In honor of Leap Day 2012, we’re featuring some of the leapingest creatures in the Smithsonian Institution: frogs from the Panama Amphibian Rescue and Conservation Project.
The project is a partnership of zoos, parks and organizations—including the Smithsonian Tropical Research Institute—to help preserve endangered frog species in Panama. Over the past few decades, a fungus known as Batrachochytrium dendrobatidis (or Bd) has swept through frog populations around the world, causing species in the United States, Australia, Costa Rica and Puerto Rico to go extinct. Eastern Panama is one of the few places left free of Bd, and in order to save the diverse pool of endemic frog species, the project will create protective breeding centers, as well as a new research center at the National Zoo to find a cure for the fungus.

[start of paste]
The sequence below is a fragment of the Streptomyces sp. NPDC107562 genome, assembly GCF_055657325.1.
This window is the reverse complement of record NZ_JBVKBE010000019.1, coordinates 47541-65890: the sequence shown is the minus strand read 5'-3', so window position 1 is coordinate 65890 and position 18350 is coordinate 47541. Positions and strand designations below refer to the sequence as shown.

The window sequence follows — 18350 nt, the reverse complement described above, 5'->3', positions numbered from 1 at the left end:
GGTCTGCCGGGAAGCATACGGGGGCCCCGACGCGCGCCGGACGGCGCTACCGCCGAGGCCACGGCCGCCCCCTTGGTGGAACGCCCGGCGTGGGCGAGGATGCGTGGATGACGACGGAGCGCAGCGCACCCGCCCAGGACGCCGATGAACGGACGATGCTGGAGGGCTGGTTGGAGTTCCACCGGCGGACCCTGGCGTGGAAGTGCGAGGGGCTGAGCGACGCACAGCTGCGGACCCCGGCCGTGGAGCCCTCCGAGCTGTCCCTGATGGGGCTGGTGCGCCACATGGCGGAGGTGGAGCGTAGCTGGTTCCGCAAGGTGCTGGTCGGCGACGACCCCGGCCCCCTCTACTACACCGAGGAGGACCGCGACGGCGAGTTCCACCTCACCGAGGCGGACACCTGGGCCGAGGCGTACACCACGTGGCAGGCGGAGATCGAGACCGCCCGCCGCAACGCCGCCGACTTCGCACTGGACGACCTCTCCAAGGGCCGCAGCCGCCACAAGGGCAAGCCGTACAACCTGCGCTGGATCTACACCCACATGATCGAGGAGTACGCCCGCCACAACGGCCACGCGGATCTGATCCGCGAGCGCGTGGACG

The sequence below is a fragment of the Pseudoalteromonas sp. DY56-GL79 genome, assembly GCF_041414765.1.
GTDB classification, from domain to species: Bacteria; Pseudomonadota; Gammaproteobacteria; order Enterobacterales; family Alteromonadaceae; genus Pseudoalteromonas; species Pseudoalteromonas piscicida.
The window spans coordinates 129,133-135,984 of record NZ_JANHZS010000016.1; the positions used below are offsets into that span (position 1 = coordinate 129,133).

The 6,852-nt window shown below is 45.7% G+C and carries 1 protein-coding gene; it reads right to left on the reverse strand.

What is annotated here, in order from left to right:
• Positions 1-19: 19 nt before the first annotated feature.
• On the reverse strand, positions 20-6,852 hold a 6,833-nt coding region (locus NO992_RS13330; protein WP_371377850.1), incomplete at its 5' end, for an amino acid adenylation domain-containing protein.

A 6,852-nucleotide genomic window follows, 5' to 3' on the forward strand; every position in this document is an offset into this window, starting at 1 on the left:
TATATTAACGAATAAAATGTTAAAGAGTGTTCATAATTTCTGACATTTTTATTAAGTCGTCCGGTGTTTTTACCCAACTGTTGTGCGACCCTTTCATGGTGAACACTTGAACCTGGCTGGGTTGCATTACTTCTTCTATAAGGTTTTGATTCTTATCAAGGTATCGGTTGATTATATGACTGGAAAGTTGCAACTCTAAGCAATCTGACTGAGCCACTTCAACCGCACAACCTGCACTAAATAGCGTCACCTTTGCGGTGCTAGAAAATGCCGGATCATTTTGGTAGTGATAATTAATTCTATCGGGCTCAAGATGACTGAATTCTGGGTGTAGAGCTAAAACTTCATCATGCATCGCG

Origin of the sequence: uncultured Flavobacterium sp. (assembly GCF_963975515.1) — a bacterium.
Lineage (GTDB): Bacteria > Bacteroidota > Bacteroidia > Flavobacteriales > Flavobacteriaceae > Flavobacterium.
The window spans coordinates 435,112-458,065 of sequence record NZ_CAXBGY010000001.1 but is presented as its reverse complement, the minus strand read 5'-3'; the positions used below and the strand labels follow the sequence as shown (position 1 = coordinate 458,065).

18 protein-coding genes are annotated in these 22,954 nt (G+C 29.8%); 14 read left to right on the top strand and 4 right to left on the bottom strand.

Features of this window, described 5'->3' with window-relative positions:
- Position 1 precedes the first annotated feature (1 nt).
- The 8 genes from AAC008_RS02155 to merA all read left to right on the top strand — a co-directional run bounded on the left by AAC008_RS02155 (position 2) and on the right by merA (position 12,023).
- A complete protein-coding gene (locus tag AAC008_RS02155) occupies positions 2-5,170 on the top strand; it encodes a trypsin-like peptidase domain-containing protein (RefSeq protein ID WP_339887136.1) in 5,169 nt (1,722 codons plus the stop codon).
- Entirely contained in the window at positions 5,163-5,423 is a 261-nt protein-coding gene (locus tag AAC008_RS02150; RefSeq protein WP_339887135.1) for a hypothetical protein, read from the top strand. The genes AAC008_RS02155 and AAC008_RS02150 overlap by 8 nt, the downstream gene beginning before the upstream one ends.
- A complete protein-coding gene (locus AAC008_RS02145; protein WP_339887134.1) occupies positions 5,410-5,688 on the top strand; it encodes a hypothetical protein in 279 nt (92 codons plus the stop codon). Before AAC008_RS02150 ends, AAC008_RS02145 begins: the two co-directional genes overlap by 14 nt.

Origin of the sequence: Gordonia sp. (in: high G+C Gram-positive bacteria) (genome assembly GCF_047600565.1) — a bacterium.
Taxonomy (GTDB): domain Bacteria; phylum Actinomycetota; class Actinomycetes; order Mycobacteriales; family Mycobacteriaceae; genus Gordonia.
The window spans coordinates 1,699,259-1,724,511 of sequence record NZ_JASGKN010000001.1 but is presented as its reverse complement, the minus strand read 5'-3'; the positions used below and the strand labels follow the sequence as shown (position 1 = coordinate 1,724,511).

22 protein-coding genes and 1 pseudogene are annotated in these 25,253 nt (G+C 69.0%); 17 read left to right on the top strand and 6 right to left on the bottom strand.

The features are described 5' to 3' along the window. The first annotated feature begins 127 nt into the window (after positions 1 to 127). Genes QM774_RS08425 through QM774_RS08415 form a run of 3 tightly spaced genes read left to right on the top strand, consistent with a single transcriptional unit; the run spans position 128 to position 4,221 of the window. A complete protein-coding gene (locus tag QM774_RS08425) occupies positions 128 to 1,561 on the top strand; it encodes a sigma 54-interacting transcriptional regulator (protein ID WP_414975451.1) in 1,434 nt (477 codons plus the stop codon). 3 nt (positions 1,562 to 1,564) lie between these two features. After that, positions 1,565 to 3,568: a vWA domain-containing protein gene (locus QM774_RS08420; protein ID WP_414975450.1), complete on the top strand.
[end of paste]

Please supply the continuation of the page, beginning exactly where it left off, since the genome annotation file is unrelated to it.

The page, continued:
To honor tree frogs, bush frogs, leaf frogs and frogs of all types on this Leap Day, our friends at the project pulled together a list of leaping frog facts:
Not all frogs can leap, or even hop. The desert rain frog (Breviceps macrops) has legs that are too short to hop. Instead, it walks.
Male frogs of the genus Pipa are known to defend their territory by jumping at and then wrestling other males.
The New Guinea bush frog (Asterophrys turpicola) takes jump attacks one step further: before it jumps at a strange frog, it inflates itself and shows off its blue tongue.
Stumpffia tridactyla are normally slow-moving critters, but when they’re startled they can abruptly jump up to 8 inches. That doesn’t sound very far, but these little guys are less than half an inch long!
Read more facts at the project’s website.